Role as Identity and Organizational Trust
Conference IIW8 Room/Time: 3/D
Convener: Justin Richer
Notes-taker: Justin Richer
Technology Discussed/Considered: SAML, XACML, Liberty, OpenID
Discussion notes, key understandings, outstanding questions, observations, and, if appropriate to this discussion: action items, next steps:
There are many instances where a user or system will care less about the individual identity of someone they are interacting with than the role that that individual is inhabiting. Take, for example, a call to a helpdesk. The caller, in general, doesn't care exactly who is on the other end of the line, only that they are taking the role of helpdesk technician. Even though this role is filled by an individual, it may be filled by different individuals at different times, each of them needing the same privileges afforded by their role.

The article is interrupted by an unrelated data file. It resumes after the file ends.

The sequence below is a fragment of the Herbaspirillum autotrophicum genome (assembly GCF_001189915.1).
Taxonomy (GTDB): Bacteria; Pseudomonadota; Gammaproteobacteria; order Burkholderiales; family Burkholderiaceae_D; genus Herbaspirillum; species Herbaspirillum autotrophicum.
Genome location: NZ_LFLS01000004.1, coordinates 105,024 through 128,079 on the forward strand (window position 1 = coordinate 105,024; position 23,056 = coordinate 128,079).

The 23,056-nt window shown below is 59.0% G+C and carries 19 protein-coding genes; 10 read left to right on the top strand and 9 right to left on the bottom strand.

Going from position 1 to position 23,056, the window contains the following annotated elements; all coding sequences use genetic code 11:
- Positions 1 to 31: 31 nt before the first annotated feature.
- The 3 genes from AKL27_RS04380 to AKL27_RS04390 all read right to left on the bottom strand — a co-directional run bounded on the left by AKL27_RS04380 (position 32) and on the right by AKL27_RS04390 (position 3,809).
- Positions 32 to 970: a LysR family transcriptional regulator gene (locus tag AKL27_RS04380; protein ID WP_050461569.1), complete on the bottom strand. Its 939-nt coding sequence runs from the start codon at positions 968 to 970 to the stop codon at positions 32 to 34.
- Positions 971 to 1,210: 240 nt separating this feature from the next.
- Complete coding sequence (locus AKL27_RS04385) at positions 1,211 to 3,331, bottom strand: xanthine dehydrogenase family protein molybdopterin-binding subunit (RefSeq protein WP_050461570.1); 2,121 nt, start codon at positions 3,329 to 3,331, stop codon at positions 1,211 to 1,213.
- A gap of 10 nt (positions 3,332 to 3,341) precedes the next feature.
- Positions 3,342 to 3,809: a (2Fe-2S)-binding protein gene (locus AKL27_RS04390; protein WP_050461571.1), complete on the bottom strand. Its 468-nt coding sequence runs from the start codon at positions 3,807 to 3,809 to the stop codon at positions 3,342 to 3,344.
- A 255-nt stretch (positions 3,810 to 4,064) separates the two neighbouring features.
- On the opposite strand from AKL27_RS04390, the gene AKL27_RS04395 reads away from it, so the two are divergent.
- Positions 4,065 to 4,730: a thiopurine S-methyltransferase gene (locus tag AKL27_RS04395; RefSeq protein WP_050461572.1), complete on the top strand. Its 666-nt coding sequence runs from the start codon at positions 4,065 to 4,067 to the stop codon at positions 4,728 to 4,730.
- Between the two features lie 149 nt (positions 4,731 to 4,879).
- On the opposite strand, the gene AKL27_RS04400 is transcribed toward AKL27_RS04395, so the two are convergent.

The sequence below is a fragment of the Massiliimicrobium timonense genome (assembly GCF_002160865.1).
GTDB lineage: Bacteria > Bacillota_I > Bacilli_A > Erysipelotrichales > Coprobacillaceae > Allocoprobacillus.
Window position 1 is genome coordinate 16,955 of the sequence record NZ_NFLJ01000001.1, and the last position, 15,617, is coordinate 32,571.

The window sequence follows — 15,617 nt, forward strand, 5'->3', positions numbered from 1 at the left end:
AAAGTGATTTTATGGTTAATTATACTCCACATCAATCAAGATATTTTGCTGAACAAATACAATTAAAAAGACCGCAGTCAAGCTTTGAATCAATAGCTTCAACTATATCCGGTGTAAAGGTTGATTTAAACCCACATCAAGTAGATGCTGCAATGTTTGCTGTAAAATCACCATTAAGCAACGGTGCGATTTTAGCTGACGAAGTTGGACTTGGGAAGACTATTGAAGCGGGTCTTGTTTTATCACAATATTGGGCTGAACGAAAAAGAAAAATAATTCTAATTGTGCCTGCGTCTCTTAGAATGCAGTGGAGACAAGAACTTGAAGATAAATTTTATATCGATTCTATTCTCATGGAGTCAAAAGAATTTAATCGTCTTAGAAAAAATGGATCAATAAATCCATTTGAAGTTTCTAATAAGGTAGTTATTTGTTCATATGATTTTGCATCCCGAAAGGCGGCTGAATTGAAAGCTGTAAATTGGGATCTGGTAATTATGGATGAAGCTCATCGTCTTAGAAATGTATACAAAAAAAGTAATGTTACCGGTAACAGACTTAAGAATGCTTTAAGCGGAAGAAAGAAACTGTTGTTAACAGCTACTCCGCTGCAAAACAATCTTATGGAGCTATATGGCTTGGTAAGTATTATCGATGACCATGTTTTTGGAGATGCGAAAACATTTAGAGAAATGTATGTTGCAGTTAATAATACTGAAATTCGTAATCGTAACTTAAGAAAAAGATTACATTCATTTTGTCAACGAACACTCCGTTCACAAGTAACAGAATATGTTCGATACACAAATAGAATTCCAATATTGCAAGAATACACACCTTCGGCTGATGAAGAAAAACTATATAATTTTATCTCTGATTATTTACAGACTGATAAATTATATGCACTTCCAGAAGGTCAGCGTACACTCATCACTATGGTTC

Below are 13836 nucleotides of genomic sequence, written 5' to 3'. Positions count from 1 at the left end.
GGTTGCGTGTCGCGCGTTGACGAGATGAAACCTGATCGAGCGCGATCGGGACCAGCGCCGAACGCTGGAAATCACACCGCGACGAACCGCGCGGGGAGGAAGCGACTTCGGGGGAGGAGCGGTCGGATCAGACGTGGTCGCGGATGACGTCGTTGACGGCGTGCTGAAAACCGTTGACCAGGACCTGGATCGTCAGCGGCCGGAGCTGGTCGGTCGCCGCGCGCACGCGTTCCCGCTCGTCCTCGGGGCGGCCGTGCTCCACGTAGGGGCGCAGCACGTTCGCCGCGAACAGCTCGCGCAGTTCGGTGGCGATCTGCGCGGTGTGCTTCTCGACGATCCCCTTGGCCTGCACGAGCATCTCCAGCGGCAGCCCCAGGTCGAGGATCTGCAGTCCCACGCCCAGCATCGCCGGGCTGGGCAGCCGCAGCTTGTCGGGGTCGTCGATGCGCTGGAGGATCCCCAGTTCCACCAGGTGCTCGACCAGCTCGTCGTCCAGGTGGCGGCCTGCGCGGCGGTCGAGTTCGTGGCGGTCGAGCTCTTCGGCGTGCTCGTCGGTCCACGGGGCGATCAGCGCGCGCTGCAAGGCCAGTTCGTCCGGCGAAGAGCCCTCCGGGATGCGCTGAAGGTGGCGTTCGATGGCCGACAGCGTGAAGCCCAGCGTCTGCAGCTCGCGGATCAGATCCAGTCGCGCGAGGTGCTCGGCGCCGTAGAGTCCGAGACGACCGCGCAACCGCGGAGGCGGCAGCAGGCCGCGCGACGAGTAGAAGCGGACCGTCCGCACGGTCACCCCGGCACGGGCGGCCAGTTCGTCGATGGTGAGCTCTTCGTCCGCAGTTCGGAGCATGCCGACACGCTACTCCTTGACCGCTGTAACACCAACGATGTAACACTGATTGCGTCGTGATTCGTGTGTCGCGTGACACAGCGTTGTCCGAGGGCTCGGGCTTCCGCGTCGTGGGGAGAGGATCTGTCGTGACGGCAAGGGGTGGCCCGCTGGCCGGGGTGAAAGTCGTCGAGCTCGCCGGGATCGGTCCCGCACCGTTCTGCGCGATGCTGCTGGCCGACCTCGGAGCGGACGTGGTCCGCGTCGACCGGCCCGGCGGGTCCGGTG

The questions that come from this, then, center around how a user inhabits this role and how this user is presented within the context of the system. Who decides that a user can take on a given role, and when? How does a user take on a role for a given context? There was a general consensus that the role is an attribute assigned to an individual's identity, but there was disagreement as to how that identity obtains that attribute. As for display, do we suppress the individuality of the user's identity in favor of the role? Do we strip it off altogether?
Within a circle of trust setup, such as inside of SAML or XACML affiliation, this problem is largely a matter of asserting the right attributes to the right accounts and testing for access against those attributes. Here the roles can be trusted because the system can be trusted to assert a given attribute for a user.
There was a notion of Digital Visitor's passes: when someone visits a facility and is given a temporary visitor's badge, they are granted certain access to the facility via this badge. They effectively inhabit the role of "visitor", which will only be valid for a certain time frame.
This problem remains unsolved (and seemingly unaddressed) in the fully distributed world of technologies like OpenID.